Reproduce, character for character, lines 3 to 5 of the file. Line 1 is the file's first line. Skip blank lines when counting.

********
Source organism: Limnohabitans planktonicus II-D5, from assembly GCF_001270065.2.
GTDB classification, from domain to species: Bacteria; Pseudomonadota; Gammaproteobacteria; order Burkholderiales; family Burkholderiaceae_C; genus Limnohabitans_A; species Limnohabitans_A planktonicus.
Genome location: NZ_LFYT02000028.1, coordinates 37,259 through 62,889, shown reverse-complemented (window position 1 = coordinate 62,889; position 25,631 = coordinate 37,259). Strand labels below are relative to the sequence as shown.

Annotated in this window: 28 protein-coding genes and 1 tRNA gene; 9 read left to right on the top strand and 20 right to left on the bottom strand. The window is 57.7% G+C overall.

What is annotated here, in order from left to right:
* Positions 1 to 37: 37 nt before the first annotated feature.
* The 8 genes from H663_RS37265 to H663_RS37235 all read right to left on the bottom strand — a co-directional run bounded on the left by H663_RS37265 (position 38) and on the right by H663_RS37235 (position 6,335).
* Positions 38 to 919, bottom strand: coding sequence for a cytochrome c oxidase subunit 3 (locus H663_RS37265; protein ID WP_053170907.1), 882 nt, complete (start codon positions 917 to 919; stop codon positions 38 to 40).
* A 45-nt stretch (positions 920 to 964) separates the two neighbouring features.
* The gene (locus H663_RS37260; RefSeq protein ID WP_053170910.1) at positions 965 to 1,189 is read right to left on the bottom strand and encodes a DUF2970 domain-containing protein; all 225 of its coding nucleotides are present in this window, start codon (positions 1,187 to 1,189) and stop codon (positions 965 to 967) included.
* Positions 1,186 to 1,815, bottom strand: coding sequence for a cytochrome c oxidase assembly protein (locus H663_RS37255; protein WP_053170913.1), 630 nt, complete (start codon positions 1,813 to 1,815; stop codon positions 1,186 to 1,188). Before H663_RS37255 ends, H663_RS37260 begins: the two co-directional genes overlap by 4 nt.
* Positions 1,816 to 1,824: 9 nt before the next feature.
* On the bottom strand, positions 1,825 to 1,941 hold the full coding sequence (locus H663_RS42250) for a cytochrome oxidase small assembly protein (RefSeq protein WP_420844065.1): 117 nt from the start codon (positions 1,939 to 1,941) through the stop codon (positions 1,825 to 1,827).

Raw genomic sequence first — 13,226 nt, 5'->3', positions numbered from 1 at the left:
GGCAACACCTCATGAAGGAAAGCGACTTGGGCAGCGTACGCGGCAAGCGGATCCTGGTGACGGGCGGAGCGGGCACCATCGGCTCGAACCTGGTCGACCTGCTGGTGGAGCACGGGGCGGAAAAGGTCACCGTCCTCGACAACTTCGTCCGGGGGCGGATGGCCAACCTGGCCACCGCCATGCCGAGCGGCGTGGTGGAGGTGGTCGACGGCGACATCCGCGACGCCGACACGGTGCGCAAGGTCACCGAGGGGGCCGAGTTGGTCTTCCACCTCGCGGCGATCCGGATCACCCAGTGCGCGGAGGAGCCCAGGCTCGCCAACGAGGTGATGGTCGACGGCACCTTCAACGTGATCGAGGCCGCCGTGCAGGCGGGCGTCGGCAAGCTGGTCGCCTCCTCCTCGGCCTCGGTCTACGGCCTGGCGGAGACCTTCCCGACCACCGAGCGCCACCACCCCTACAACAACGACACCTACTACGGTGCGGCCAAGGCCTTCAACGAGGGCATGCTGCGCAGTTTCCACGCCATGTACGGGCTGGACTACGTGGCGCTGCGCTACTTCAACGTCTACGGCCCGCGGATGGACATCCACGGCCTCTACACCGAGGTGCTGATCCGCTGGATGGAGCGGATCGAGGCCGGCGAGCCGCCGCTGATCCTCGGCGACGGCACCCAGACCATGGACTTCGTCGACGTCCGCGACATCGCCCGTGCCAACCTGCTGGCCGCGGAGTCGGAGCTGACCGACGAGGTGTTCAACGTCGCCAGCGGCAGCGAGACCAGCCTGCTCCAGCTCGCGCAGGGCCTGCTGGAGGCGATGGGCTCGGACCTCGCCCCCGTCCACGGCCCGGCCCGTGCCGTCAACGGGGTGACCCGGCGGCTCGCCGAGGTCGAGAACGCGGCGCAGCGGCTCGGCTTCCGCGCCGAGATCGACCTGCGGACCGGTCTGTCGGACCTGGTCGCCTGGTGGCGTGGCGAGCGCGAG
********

Genome location: NZ_LFYT02000028.1, coordinates 37,259 through 62,889, shown reverse-complemented (window position 1 = coordinate 62,889; position 25,631 = coordinate 37,259). Strand labels below are relative to the sequence as shown.

Annotated in this window: 28 protein-coding genes and 1 tRNA gene; 9 read left to right on the top strand and 20 right to left on the bottom strand. The window is 57.7% G+C overall.

What is annotated here, in order from left to right: